Her parents on seeing her felt how the girl they raised to be a loving, empathic and positive person was no longer the same. Surviving each day is a challenge, facing arrogance, backlash, blame games etc.
She lived with the majority of women in the house but all they did was support Aditya’s actions and doings. When on one hand the Indian joint family system is preached about so much stating the support and care it comes with, Vanya received none of it. Aditya on getting applause and support over his anger and bad words never changed his attitude towards her.
Vanya, having given up on love, marriage and relationships that come with it, is on a journey to find her inner peace through her writing. Expressing herself on a blank paper which doesn’t judge or misunderstand her. For when she writes it’s only herself, her true emotions, her desires and her beliefs that are unbiasedly accepted.
Image source: Still from English Vinglish
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It is easy to give in to patriarchal expectations from a married woman and lose your self in a marriage, but the path to happiness is in keeping your independence.
Marriage is often described as the joining of two individuals’ bodies, minds, and souls. Upon getting married, you are expected to share everything with your partner, including time, money, and all other aspects of life. Your life should revolve around your spouse from beginning to end.
But is it necessary to spend every waking moment with the spouse? Are you not supposed to have a life apart from your spouse? And do these rules apply only to women or men as well?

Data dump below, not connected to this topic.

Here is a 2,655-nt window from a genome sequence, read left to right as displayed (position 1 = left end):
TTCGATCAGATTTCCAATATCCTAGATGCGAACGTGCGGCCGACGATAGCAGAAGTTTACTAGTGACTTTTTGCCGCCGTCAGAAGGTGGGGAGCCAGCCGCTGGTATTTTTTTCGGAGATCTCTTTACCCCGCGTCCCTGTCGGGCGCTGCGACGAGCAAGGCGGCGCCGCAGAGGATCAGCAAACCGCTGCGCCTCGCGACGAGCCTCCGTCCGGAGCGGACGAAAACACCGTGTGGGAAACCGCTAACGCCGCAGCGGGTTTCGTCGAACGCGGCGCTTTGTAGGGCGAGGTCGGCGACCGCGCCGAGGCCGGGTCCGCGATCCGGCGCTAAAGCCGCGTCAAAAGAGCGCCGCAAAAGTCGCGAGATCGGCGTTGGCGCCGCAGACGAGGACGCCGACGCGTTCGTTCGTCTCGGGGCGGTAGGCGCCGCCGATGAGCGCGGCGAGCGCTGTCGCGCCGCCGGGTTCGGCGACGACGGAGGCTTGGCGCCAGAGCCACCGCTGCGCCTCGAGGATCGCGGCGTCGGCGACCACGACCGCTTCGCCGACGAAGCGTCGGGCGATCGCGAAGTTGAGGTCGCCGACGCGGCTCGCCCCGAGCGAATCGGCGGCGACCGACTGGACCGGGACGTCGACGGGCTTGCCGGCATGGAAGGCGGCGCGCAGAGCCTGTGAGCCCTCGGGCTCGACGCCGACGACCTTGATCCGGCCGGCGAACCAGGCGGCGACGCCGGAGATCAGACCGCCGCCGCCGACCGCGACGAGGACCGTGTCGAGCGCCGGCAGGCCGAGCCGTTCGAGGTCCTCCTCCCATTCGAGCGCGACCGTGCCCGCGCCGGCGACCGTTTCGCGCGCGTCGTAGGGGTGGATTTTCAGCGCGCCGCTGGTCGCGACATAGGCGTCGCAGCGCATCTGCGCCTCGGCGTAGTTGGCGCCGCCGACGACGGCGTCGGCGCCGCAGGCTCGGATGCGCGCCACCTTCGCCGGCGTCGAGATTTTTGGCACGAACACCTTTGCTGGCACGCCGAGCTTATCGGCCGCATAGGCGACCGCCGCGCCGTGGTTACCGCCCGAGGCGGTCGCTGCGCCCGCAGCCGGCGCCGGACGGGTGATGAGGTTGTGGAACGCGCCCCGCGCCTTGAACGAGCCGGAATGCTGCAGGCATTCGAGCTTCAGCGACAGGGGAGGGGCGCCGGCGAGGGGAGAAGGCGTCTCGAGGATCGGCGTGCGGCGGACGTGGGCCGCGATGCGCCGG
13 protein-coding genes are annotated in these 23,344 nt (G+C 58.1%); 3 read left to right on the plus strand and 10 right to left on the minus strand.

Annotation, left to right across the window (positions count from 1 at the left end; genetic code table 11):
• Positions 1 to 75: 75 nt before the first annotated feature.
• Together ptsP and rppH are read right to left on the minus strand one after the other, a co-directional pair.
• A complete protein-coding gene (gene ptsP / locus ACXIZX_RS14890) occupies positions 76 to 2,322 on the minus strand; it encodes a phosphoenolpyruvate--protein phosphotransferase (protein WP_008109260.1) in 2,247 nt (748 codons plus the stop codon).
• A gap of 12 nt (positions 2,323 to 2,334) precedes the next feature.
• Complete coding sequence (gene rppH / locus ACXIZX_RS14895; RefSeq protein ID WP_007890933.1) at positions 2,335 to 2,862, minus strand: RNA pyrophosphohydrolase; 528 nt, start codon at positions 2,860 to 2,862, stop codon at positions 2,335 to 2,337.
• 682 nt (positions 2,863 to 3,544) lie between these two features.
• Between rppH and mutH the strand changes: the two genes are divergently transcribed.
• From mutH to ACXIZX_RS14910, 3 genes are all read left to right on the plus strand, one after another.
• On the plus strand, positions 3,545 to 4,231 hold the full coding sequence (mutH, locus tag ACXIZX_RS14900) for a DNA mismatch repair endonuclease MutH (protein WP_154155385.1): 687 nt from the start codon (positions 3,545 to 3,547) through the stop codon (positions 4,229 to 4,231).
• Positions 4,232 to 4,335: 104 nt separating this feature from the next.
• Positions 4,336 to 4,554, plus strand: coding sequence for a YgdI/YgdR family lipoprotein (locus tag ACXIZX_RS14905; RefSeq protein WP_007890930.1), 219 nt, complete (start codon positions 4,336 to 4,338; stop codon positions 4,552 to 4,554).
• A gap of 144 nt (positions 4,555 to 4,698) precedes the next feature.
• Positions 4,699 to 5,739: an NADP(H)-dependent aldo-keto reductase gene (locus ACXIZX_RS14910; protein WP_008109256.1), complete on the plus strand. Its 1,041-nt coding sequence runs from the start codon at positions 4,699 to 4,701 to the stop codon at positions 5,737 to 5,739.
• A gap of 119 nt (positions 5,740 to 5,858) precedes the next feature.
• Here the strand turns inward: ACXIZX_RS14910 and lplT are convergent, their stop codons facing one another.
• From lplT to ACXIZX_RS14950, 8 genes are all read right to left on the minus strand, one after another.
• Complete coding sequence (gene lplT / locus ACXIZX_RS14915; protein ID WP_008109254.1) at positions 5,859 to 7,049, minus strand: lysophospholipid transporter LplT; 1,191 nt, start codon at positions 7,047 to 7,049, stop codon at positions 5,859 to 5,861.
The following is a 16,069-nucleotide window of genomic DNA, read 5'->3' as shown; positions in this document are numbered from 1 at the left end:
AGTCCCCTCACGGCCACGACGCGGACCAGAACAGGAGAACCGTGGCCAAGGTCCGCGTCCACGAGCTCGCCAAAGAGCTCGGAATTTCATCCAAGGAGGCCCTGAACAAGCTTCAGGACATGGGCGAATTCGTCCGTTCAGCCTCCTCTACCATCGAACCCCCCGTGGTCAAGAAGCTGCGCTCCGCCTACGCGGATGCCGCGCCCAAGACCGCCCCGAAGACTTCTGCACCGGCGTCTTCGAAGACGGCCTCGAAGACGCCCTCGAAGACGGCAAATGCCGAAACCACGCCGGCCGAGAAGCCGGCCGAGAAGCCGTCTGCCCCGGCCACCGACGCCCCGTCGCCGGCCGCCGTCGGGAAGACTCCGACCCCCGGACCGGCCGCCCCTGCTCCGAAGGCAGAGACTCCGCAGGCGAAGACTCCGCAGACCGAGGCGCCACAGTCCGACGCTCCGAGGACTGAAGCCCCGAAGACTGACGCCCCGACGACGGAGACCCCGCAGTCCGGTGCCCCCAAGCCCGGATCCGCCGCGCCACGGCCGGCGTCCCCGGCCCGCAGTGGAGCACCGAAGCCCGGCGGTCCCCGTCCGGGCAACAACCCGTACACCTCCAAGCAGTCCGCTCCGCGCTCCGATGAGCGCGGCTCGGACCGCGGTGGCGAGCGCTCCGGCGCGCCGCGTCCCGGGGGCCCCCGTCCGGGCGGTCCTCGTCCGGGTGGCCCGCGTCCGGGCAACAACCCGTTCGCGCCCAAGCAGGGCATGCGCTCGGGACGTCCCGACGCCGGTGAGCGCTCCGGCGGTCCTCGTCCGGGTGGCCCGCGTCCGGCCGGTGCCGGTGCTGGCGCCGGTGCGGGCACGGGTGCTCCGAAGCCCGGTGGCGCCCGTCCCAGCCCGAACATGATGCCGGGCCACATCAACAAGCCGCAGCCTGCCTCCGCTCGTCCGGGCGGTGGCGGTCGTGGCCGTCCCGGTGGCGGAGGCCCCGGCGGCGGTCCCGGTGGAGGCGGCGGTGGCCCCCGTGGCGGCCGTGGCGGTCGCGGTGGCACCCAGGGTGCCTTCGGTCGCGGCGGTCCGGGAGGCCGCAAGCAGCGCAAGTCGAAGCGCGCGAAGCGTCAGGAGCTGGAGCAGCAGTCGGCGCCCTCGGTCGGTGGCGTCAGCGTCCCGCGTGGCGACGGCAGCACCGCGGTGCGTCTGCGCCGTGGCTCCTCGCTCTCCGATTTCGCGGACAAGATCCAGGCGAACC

Although both men and women may face this situation, women are generally expected to give up everything once they get married. Despite progress in several areas, expecting women to abandon their interests, passions, and friendships to align their lives with those of their spouses is still considered the norm.
The rising numbers of single women choosing this life shout out clear and loud that patriarchy and sexism will no longer break or chain us.
Another book on singlehood? It seems to be the season for books on the joys and freedom of being single. But Demystifying and Dignifying Singlehood: Life Journeys of Single Women Across the Globe by Uma Jain is different. The book does not glorify or glamourise the lives of single women in any way. These are real stories – with the good, the bad and the ugly, all there.
The book tells the stories of 15 single women across the world. A feeling of deep understanding and empathy fills you as you read the book and understand the challenges faced by the women who are single – by choice or chance. Some of the women chose to be single because they faced discrimination and even abuse as girl children. Some others had abusive marriages and sought divorce.
The tag line ‘Crafting pathways on rough terrains’ on the cover page is enough to tell you that this is a serious take on the issue of singlehood. If it focuses more on the rough than the smooth, that has been the reality for the 15 women.